For the modern patient seeking additional screening options, the benefits of Infrared Mammography also known as breast thermography are clear. Not only is Infrared Mammography a painless, non-contact imaging modality, its radiation free. Even more exciting, Infrared Mammography is ideal for imaging demographics conventionally less suitable for anatomical imaging such as X-Ray Mammography, including:
Despite its usefulness, as it stands today anatomical imaging techniques measuring breast densities such as X-Ray Mammography have a very difficult time differentiating between normal dense breast tissue and dense cancer tissue. This is due to the fact that both types of tissue have similar densities and as a result both absorb similar amounts of radiation making the resulting image very difficult to read. It has been described as being similar to looking for a golf ball in a snowstorm. In general women under the age of 40 are not recommended for screening with X-Ray Mammography due largely to the fact that younger women generally have denser breasts.
Infrared Mammography in comparison is a physiological imaging modality meaning that it measures physiologic activity in the breast represented by heat emission. This makes Infrared Mammography ideal for women with dense breasts, as breast tissue density does not interfere with infrared imaging of the breast.
During an X-Ray Mammogram the breast is placed on a special plate. A paddle will then come down and compress the breast tissue spreading the tissue out and evening the thickness of the breast. There are large populations of women with small breasts or women who have had a mastectomy for which X-Ray Mammography is less effective or ineffective due to the absence of sufficient breast tissue to be imaged.
Using Infrared Mammography, there is no need for compression of the breast. In fact getting an Infrared Mammogram is similar to getting your photograph taken. Infrared energy naturally emitted from your body passes through a special germanium lens and projected onto an Infrared detector array. For more on how an Infrared Mammogram is performed click here.
Implants can decrease an X-Ray Mammogram's ability to detect breast cancer. This is due to the fact that implants can obscure the X-Rays passing through the breast and make it difficult to spot a cancerous lesion. In addition to decreased effectiveness with breast implants X-Ray Mammograms carry the risk of rupturing the implant from the compression.
Since Infrared Mammography does not rely on passing energy through the breast there is no obstruction from breast implants. This makes it a great addition to your screening regimen to make sure nothing gets missed. In addition because Infrared Mammography is completely non-contact there is no risk of rupturing breast implants.
Unless there is cause for concern it is generally considered better to wait on getting an X-Ray Mammogram for women who are pregnant or nursing. There are several reasons for this position. When a woman is pregnant hormone changes cause the breasts to grow in size and density. This can make it difficult for your physician to distinguish a cancerous lesion (see “Women With Dense Breasts” above). Normal changes in the breast during pregnancy can be mistaken for cancerous activity or vice versa. In addition, while pregnant, women who get X-Ray Mammograms wear a lead shield over the abdomen, it is as of yet unknown what affect X-Ray Radiation will have on an unborn child.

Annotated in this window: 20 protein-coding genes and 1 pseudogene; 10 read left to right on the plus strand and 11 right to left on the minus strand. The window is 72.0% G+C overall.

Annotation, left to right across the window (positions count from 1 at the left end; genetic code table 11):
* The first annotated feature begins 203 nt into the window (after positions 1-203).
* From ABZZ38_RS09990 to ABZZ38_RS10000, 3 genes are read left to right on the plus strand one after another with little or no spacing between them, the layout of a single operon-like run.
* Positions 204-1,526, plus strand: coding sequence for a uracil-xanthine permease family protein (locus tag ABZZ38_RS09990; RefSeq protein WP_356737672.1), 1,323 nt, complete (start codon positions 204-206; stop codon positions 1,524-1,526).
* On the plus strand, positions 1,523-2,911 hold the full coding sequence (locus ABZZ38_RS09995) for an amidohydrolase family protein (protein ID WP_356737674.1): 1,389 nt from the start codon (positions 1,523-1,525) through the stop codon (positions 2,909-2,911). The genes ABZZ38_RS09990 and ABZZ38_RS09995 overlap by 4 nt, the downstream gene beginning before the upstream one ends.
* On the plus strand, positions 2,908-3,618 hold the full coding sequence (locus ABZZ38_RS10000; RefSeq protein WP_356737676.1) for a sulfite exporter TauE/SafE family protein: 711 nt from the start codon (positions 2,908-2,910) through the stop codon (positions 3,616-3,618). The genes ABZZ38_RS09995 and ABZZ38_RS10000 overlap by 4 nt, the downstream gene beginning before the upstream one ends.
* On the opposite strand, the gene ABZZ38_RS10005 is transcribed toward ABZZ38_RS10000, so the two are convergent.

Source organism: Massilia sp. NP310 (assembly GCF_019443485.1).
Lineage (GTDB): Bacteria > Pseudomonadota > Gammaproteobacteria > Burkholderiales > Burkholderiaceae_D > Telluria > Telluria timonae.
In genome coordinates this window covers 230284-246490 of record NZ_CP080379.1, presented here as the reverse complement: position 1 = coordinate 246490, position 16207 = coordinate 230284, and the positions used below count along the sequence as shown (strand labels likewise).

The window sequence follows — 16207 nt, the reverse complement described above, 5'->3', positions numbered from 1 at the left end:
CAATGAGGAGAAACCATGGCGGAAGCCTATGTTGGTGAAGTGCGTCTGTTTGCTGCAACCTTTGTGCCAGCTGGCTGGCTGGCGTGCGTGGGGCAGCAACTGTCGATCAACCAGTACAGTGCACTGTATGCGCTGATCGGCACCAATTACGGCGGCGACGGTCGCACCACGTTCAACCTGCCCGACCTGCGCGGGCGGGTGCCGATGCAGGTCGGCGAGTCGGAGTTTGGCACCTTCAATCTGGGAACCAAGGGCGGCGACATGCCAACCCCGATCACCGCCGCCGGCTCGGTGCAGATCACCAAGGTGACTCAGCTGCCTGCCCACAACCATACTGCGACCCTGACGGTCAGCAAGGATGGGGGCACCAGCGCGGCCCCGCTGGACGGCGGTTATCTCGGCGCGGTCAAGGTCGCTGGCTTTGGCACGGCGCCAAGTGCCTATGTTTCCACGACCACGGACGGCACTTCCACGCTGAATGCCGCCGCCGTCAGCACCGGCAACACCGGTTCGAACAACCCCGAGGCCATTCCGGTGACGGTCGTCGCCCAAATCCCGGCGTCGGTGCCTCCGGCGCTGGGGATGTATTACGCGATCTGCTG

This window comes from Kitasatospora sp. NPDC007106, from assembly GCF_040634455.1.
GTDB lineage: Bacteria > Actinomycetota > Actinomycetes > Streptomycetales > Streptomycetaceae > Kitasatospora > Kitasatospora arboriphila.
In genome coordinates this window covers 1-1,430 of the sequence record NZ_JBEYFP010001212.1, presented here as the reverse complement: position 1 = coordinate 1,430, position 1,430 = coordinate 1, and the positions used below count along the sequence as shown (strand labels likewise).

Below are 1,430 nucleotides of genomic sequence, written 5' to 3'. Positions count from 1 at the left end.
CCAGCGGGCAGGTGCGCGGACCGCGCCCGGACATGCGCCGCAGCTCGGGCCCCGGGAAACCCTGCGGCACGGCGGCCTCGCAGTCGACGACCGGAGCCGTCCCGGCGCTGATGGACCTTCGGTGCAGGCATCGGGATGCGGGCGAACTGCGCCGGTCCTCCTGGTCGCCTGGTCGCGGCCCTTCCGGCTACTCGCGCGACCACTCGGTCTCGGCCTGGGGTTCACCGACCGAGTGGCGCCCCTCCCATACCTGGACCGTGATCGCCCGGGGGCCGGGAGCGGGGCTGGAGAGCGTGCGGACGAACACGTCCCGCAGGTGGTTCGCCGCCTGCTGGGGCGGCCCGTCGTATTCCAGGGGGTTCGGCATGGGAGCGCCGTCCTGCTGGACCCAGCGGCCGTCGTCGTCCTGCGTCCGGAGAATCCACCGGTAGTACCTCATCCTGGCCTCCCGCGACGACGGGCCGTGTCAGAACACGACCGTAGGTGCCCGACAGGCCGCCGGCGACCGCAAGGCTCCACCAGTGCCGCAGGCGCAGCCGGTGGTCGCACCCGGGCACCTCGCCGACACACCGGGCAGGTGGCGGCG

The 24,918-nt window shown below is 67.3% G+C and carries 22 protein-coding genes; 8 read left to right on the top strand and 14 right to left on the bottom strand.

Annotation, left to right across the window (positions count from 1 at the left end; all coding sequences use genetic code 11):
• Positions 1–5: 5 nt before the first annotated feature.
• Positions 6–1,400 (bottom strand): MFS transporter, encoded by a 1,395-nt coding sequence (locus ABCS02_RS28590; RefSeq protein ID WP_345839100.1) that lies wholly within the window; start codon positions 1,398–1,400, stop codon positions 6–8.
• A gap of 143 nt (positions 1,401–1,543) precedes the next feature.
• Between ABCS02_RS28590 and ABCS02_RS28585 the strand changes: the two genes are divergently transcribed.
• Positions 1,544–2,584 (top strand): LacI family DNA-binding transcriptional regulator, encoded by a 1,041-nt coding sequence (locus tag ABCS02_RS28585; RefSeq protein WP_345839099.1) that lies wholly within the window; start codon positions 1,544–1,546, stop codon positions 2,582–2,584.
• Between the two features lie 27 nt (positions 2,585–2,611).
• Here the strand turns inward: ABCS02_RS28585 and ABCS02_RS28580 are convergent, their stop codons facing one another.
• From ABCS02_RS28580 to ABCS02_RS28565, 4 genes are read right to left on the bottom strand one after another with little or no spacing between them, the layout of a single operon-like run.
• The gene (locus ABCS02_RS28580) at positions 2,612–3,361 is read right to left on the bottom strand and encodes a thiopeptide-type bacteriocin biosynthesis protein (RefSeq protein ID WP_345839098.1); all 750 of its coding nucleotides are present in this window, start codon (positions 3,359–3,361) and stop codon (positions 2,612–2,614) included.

While there are significant structural and even physiological changes occurring in the breast during pregnancy this has little impact on an Infrared Mammogram. Infrared Mammography monitors changes in physiology however the physiological changes occurring during pregnancy do not affect the outcome of an Infrared Mammogram.
Fibrocystic breasts are a very common condition. In fact about half of all women have fibrocystic breasts. What this means is that the breast tissue is more fibrous, cystic, and glandular which increases the overall density of the breast. Because of these dense cysts, glands and fibrous breast tissue this makes detecting a cancerous mass much more difficult to distinguish. This can sometimes lead to false positives or false negative results from an X-Ray Mammogram.
Fortunately with the addition of an Infrared Mammogram your physician has additional information about your physiology. This additional physiologic information can better help your physician make the determination as to whether the mass seen on the X-Ray Mammogram is cancerous or simply a benign cyst. This is because the physiologic activity from a cyst is much different from that of a malignant tumor.
At Infrared Medical Solutions we believe that Infrared Mammography offers a valuable addition to your breast screening regimen. With this additional and an entirely new type of information we believe that physicians can make more informed decisions about your breast health. Ask your doctor about the benefits of Infrared Mammography and locate an imaging center in your area.